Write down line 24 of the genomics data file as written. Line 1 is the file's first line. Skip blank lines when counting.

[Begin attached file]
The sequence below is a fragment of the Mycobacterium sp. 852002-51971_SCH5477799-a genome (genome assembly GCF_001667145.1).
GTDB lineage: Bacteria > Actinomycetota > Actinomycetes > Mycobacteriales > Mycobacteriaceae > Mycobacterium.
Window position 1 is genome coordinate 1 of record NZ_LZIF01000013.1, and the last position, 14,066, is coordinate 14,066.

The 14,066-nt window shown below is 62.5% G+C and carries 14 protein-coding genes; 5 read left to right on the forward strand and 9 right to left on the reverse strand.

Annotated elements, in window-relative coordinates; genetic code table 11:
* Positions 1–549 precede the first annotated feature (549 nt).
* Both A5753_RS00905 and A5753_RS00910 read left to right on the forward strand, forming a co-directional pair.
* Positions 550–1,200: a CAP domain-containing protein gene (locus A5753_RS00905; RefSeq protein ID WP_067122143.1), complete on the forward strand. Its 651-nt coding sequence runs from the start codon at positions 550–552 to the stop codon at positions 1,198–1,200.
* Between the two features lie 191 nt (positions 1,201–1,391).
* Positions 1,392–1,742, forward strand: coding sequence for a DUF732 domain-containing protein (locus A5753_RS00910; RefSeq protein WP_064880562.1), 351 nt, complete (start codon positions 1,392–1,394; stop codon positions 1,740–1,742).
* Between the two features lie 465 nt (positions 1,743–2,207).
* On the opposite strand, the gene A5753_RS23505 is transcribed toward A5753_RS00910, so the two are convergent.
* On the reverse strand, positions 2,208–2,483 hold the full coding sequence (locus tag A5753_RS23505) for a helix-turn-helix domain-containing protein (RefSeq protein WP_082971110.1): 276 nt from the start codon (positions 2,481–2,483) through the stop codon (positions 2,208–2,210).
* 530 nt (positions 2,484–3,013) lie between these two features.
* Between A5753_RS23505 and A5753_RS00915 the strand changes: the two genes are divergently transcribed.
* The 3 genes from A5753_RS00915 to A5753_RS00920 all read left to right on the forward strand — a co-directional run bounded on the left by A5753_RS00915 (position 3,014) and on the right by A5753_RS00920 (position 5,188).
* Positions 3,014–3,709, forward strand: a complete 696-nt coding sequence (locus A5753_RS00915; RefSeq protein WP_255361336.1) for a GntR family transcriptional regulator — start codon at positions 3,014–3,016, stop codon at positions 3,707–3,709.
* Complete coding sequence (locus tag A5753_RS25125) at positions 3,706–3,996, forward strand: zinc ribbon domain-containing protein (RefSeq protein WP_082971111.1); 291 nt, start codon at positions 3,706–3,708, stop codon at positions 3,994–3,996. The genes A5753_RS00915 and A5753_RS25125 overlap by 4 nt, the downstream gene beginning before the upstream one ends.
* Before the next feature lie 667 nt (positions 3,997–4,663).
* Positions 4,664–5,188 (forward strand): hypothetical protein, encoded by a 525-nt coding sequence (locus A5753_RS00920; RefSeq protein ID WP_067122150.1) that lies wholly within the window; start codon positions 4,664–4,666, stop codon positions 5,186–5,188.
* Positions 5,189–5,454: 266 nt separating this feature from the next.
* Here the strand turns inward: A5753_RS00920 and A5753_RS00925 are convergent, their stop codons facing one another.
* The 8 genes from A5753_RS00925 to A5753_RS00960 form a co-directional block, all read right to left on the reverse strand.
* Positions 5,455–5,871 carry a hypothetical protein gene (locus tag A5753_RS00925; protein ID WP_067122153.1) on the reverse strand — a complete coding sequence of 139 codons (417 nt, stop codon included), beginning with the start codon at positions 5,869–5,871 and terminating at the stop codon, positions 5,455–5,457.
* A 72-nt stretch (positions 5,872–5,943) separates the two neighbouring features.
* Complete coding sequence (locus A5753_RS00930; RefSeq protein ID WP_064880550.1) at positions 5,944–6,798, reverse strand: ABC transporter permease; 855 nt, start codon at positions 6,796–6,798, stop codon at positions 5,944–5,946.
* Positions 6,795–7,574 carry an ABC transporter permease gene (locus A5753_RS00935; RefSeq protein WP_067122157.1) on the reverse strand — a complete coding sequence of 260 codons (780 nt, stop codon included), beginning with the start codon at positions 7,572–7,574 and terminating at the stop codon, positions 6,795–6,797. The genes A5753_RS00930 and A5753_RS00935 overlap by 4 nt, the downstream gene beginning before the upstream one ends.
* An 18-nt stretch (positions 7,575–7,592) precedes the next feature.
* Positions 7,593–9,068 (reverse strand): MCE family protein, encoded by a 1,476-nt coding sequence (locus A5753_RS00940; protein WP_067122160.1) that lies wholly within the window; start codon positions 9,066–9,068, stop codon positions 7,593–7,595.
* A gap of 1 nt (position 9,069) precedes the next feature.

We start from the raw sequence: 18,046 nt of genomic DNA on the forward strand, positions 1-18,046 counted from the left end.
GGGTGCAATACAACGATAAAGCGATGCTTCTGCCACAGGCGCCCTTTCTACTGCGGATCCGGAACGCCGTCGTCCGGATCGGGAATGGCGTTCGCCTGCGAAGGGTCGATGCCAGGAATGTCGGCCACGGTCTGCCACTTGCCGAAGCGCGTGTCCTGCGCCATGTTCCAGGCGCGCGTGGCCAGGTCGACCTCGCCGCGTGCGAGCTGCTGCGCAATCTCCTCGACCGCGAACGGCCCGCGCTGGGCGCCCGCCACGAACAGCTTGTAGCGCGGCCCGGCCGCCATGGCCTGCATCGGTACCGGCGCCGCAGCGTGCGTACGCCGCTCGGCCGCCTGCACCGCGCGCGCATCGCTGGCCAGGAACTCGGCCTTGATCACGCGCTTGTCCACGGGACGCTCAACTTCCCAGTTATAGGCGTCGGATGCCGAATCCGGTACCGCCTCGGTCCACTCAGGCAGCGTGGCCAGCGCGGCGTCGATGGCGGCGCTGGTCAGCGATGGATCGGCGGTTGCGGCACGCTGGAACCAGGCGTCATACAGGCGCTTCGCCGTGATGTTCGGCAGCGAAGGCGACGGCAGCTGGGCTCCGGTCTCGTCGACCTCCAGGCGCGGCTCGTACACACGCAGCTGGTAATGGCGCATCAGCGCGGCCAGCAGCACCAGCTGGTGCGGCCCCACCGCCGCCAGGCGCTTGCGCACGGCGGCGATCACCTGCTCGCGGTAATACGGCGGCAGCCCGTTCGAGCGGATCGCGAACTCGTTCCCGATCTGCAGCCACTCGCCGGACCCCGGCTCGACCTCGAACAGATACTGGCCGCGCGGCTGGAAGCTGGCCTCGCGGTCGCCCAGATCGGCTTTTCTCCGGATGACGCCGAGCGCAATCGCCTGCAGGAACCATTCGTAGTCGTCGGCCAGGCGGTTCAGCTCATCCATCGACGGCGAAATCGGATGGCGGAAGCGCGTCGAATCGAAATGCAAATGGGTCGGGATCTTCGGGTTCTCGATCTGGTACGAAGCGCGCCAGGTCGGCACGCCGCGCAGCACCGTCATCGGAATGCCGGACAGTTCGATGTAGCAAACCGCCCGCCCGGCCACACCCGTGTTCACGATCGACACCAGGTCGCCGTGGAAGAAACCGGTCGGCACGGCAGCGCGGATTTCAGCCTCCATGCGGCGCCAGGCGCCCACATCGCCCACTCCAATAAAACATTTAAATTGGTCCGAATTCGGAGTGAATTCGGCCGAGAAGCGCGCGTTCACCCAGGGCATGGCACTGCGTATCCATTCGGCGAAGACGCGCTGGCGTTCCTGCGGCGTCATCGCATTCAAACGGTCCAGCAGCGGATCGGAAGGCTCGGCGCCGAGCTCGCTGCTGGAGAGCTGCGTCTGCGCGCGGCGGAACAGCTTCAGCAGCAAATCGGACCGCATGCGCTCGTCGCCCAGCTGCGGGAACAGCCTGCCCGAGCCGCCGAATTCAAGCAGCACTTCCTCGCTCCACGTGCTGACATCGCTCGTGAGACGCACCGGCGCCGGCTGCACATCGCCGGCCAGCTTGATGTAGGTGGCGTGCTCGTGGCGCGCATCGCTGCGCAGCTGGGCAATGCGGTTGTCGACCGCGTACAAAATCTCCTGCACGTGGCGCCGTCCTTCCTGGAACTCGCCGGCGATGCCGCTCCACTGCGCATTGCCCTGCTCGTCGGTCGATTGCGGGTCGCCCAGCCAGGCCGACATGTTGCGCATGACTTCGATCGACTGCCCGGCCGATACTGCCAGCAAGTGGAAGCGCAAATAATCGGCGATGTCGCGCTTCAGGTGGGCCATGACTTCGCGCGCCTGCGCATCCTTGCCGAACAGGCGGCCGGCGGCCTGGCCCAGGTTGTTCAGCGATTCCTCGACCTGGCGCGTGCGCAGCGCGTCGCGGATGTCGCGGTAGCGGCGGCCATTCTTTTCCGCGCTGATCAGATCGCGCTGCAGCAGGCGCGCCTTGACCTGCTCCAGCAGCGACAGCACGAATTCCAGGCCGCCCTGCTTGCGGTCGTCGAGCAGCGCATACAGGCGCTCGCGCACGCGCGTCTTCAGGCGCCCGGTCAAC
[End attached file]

* Positions 5,455–5,871 carry a hypothetical protein gene (locus tag A5753_RS00925; protein ID WP_067122153.1) on the reverse strand — a complete coding sequence of 139 codons (417 nt, stop codon included), beginning with the start codon at positions 5,869–5,871 and terminating at the stop codon, positions 5,455–5,457.